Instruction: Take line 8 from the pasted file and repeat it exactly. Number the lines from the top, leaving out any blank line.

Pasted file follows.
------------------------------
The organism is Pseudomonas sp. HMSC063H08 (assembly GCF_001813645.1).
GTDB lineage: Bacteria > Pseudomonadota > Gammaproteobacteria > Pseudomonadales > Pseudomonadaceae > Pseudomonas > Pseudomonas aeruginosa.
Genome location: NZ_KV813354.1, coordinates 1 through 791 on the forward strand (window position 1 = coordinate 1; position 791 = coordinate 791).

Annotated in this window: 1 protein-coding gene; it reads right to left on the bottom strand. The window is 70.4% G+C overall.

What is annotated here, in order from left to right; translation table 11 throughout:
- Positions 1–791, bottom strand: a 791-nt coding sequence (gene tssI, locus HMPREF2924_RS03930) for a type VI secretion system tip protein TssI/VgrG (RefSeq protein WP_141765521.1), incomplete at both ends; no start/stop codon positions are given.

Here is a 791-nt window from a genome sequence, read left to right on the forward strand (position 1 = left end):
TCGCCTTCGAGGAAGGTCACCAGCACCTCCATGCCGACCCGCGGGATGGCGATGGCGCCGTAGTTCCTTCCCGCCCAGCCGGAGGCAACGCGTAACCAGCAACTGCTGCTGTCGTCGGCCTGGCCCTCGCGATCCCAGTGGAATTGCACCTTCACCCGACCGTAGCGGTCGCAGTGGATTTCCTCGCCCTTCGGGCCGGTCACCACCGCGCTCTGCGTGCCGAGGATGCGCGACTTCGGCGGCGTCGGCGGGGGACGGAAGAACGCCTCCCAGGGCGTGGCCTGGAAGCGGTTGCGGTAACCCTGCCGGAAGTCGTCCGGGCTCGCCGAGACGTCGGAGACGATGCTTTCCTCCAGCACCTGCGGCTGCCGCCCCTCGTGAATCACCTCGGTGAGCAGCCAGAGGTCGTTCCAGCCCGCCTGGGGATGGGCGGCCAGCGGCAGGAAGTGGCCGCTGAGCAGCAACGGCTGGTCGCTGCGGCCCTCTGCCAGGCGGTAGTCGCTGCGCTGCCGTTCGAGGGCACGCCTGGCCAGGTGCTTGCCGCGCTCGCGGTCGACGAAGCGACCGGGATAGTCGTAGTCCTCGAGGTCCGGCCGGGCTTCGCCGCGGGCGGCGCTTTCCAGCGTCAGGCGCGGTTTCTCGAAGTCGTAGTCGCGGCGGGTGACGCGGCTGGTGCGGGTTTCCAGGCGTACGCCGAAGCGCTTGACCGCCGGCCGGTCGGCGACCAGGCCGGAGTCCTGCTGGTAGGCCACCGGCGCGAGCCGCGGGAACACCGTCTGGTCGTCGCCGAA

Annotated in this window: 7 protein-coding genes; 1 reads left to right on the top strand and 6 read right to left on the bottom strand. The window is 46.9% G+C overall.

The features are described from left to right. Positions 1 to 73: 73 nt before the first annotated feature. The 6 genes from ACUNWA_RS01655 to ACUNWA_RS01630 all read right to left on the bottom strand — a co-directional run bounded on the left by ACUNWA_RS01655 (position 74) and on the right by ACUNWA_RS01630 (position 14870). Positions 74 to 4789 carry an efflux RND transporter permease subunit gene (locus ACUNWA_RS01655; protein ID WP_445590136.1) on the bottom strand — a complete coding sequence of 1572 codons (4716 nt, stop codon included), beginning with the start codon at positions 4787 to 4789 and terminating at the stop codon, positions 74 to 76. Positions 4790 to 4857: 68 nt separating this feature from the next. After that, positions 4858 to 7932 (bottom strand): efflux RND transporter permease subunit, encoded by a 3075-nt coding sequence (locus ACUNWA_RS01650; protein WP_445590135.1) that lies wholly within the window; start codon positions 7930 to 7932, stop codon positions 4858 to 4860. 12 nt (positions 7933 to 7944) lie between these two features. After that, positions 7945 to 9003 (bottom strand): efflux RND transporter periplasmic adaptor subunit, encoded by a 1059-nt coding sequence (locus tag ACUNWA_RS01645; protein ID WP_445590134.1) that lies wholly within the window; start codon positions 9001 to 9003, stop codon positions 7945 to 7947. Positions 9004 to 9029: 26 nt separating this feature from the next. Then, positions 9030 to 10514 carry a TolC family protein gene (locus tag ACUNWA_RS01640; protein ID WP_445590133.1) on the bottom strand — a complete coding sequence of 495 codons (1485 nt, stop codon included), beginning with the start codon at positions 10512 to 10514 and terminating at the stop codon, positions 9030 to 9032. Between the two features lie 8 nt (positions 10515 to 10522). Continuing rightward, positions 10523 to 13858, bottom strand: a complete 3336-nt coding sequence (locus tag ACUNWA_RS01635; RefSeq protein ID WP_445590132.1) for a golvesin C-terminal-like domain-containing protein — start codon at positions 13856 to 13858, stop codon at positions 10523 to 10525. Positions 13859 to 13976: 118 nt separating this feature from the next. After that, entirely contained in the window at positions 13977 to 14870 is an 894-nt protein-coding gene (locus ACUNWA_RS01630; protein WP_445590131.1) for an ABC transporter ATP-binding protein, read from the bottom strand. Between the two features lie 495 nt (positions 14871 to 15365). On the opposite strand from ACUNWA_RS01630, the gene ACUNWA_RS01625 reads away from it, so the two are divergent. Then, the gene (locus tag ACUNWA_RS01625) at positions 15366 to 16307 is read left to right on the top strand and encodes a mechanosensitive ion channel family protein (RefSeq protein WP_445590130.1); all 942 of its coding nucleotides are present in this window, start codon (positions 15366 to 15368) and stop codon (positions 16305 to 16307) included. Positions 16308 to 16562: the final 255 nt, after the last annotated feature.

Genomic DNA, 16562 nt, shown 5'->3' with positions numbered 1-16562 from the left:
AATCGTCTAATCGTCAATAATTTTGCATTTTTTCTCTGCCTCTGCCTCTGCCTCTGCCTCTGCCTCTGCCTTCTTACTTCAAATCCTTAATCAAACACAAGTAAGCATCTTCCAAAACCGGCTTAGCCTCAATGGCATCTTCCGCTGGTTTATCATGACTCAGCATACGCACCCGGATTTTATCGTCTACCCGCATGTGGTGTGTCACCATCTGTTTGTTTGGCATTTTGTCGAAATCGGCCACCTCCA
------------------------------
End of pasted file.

TCGCCTTCGAGGAAGGTCACCAGCACCTCCATGCCGACCCGCGGGATGGCGATGGCGCCGTAGTTCCTTCCCGCCCAGCCGGAGGCAACGCGTAACCAGCAACTGCTGCTGTCGTCGGCCTGGCCCTCGCGATCCCAGTGGAATTGCACCTTCACCCGACCGTAGCGGTCGCAGTGGATTTCCTCGCCCTTCGGGCCGGTCACCACCGCGCTCTGCGTGCCGAGGATGCGCGACTTCGGCGGCGTCGGCGGGGGACGGAAGAACGCCTCCCAGGGCGTGGCCTGGAAGCGGTTGCGGTAACCCTGCCGGAAGTCGTCCGGGCTCGCCGAGACGTCGGAGACGATGCTTTCCTCCAGCACCTGCGGCTGCCGCCCCTCGTGAATCACCTCGGTGAGCAGCCAGAGGTCGTTCCAGCCCGCCTGGGGATGGGCGGCCAGCGGCAGGAAGTGGCCGCTGAGCAGCAACGGCTGGTCGCTGCGGCCCTCTGCCAGGCGGTAGTCGCTGCGCTGCCGTTCGAGGGCACGCCTGGCCAGGTGCTTGCCGCGCTCGCGGTCGACGAAGCGACCGGGATAGTCGTAGTCCTCGAGGTCCGGCCGGGCTTCGCCGCGGGCGGCGCTTTCCAGCGTCAGGCGCGGTTTCTCGAAGTCGTAGTCGCGGCGGGTGACGCGGCTGGTGCGGGTTTCCAGGCGTACGCCGAAGCGCTTGACCGCCGGCCGGTCGGCGACCAGGCCGGAGTCCTGCTGGTAGGCCACCGGCGCGAGCCGCGGGAACACCGTCTGGTCGTCGCCGAA